• Hard links continue to work even if the original file and/or the link is moved around on the disk.

  • If you move a hard link to a different disk or partition, it becomes a new file, no longer connected in any way to the original. That is, if you edit the link after moving it, the original file is not affected at all, and vice versa.

  • Perhaps most interestingly, hard links continue to work even if the original file is deleted. Now how can that be?

While symbolic links are actually tiny files that contain the path of the original, hard links are extra names for the original file. Every time a hard link is created or deleted, the operating system makes a note about it in the data stored on disk about the file.

Keeping in mind that filenames are actually hard links, when you use rm to remove a file, you are really removing a link, not a file. The "link count" is reduced by one. The file itself is not removed until the last hard link is removed. As long as at least one hard link for a file remains, the file will still exist.

You can see the number of hard links to a file with ls -l . Figure 5.22 shows where to find the number of links in the output from ls -l .

Because a hard link points to the actual location of a file on the disk (to the inode for the file), you cannot create a hard link on one disk that points to a file on another disk (or volume). For that, you need to use symlinks.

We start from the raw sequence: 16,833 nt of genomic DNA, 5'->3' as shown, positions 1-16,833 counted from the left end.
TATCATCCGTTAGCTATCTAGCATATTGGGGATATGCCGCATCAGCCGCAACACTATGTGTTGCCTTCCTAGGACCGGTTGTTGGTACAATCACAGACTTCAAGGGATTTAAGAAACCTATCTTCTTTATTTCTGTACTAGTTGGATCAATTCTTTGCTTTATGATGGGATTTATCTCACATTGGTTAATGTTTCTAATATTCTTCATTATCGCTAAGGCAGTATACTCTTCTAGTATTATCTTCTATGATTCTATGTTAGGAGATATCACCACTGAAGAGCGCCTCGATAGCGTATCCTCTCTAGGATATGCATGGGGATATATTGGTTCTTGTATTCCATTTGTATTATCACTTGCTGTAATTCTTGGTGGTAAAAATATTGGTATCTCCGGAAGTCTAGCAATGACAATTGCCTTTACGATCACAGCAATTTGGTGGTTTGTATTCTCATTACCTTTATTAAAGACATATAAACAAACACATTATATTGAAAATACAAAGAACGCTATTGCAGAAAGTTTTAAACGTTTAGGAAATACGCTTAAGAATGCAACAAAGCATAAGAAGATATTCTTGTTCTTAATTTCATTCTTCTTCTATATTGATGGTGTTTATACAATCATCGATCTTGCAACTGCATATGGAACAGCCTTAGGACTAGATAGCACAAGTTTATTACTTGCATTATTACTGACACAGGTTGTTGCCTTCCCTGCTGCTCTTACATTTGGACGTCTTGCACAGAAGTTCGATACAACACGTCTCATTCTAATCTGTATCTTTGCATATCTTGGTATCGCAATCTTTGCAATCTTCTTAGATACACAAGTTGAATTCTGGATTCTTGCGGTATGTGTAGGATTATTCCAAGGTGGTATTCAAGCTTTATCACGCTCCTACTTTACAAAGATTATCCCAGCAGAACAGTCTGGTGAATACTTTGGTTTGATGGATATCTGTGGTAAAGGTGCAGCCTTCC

To create a hard link:

  • ln existingpath newpath

    With hard links, it makes no difference if the paths you use are relative or full. In either case, a new directory entry is created.

    If the new path you enter is an existing directory path, then the link is created inside that directory and has the same name as the original.


  • Use a hard link when you want the link to keep working even if the original file is moved or removed.

  • Just as with cp , if you supply ln with more than two arguments, it assumes the last argument is a directory and creates links inside that directory for each of the earlier arguments.

Unix for Mac OS X 10. 4 Tiger. Visual QuickPro Guide
Unix for Mac OS X 10.4 Tiger: Visual QuickPro Guide (2nd Edition)
ISBN: 0321246683
EAN: 2147483647
Year: 2004
Pages: 161
Authors: Matisse Enzer